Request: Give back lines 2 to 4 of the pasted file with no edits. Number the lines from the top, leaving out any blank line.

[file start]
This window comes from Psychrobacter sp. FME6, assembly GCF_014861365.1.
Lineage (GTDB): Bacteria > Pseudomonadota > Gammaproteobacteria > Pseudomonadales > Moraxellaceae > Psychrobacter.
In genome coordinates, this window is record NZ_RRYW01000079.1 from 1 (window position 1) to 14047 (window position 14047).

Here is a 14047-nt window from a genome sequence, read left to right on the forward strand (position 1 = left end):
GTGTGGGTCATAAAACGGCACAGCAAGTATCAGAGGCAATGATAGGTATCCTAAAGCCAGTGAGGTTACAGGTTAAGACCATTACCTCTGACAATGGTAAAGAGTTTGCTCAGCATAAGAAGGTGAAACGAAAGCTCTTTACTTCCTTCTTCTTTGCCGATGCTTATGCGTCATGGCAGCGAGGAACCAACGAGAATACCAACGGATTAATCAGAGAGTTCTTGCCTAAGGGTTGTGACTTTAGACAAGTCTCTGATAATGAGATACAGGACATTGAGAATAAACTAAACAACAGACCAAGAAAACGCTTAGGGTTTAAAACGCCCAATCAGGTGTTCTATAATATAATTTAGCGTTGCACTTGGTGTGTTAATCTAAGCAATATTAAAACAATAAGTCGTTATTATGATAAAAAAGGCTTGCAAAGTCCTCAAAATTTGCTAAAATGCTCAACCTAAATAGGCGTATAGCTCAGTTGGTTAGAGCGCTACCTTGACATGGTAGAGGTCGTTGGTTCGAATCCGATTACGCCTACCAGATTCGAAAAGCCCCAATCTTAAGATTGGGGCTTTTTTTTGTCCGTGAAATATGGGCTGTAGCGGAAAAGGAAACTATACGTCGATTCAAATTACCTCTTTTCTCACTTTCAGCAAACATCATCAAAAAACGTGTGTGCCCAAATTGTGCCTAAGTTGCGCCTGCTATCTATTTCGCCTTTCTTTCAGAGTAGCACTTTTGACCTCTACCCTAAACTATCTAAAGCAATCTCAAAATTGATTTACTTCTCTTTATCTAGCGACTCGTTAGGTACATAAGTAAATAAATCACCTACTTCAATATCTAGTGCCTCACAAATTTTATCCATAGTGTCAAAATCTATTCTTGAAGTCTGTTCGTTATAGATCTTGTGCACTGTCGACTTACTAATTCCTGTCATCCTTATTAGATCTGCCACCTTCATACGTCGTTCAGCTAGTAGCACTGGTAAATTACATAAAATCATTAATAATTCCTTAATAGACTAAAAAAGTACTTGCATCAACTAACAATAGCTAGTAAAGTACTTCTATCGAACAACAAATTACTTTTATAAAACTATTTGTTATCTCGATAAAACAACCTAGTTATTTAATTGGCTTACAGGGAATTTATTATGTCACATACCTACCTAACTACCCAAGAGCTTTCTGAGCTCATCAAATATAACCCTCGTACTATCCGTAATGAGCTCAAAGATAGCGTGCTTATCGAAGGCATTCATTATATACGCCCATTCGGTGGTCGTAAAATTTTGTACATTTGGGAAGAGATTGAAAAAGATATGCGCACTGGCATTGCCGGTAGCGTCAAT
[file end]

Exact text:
Lineage (GTDB): Bacteria > Pseudomonadota > Gammaproteobacteria > Pseudomonadales > Moraxellaceae > Psychrobacter.
In genome coordinates, this window is record NZ_RRYW01000079.1 from 1 (window position 1) to 14047 (window position 14047).

Here is a 14047-nt window from a genome sequence, read left to right on the forward strand (position 1 = left end):